Santa Fe Farmer’s Market
“SLOW MONEY” movement
Back in August of 2009 I was visiting Santa Fe, New Mexico with a friend and we stopped by the new Farmer’s Market at the old Railyard. They have a special train that comes up from Albequerque every Saturday.
The Santa Fe farmer’s market is one of the top 10 farmer’s markets in the US. It was quite impressive to visit. Plenty of variety of foods, fruits, veggies, herbs, crafts, bakery goods.
There’s also an adjoining Artist’s Market next to the park – hey, this is Santa Fe – home of more artists per capita than any place I’ve been – and I should add, not just run of the mill art or south western art but stuff that comes from California to New York, Europe, Asia and beyond.
Inside one of the buildings I noticed these posters on the wall talking about this Slow Money concept. You can click on the gallery pictures to read the gist of it. I also wrote out the main parts below.
Slow Money . . . From the Ground Up
Santa Fe Farmers Market in the Railyard – sept 9-11, 2009
Since late 2008, thousands of Americans in dozens of cities and towns have participated in the launch of the slow money movement. Is it the beginning of the nurture capital industry? A new vision of seed capital?
Join thought leaders, entrepreneurs, investors,donors, farmers and activists for Slow Money’s inaugural national gathering, bringing together people from across the country, and also featuring a focus on New Mexico’s regional food system.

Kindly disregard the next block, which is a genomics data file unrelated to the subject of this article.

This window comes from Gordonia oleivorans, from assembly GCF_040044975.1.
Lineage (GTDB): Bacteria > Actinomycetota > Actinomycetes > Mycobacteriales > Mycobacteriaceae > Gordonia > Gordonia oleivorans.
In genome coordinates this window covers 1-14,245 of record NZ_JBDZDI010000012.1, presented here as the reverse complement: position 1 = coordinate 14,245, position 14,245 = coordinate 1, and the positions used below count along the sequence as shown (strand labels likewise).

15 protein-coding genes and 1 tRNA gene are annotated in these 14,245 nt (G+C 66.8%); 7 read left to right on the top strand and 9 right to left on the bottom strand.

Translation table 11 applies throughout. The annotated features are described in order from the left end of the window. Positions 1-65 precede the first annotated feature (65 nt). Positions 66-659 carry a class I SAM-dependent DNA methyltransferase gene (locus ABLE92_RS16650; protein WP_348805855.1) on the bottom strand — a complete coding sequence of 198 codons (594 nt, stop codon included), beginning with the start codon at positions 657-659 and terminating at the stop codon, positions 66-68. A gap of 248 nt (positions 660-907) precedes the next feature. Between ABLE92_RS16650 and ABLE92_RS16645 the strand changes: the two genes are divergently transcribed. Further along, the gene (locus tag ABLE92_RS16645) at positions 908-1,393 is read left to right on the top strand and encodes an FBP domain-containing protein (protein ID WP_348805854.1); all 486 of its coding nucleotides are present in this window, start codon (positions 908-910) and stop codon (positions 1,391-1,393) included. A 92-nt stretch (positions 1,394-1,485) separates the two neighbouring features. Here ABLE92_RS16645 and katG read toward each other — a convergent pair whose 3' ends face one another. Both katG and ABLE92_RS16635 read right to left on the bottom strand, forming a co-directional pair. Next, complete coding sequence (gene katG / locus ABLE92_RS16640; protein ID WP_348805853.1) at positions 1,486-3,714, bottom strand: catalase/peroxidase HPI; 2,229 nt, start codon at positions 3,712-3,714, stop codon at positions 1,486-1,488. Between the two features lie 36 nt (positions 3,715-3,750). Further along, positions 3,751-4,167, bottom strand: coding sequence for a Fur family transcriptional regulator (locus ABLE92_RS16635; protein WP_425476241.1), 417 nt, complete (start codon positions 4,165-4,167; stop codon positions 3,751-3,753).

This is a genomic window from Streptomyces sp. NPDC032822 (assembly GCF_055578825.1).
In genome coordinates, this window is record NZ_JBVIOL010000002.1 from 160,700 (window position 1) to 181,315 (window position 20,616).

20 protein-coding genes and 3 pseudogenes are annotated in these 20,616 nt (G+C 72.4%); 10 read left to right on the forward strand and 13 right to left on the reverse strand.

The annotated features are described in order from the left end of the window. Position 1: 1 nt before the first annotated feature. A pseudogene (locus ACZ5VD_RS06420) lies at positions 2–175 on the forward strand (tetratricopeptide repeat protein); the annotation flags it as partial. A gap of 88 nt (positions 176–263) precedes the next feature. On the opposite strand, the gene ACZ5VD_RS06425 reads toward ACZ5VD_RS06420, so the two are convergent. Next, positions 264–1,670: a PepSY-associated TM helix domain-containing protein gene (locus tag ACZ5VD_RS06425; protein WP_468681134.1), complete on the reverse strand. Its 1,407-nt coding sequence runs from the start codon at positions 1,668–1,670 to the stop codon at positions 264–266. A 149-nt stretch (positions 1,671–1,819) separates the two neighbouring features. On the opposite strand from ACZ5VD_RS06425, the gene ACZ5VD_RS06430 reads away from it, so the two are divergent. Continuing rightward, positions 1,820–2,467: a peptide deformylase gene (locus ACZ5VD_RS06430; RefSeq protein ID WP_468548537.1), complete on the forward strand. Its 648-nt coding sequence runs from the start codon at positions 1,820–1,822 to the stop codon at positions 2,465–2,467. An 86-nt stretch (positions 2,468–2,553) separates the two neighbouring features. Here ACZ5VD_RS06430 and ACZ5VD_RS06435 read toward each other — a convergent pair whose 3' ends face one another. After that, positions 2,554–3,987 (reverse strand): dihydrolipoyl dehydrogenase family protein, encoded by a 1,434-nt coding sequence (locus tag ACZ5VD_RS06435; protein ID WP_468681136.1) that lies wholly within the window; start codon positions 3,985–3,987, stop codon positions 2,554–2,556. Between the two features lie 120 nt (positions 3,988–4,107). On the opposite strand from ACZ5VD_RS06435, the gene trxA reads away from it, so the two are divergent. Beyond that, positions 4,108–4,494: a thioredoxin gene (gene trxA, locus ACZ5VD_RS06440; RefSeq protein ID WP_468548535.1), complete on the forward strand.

Let’s fix America’s economy ‘from the ground up’ . . . starting with local food.
Slow Money Principles
- We must bring money back down to earth.
- There is such a thing as money that is too fast, companies that are too big, finance that is too complex. Therefore, we must slow our money down – not all of it, of course, but enough to matter.
- The 20th Century economy was an economy of Buy Low / Sell High and Wealth Now / Philanthropy Later — what one venture capitalist called “the largest legal accumulation of wealth in history.” The 21st Century economy will usher in the era of nurture capital, built around principles of carrying capacity, care of the commons, sense of place and non-violence.
- We must learn to invest as if food, farms, and fertility mattered. We must steer major new sources of capital to small food enterprises.
- Let us celebrate the new generation of entrepreneurs, consumers and investors who are showing the way from Making A Killing to Making a Living.
- Paul Newman said, “I just happen to think that in life we need to be a little like the farmer who puts back into the soil what he takes out.” Recognizing the wisdom of these words, let us begin rebuilding our economy from the ground up, asking:
- What would the world be like if we invested 50% of our assets within 50 miles of where we live?
- What if there were a new generation of companies tha gave away 50% of their profits?
- What if there were 50% more organic matter in our soil 50 years from now?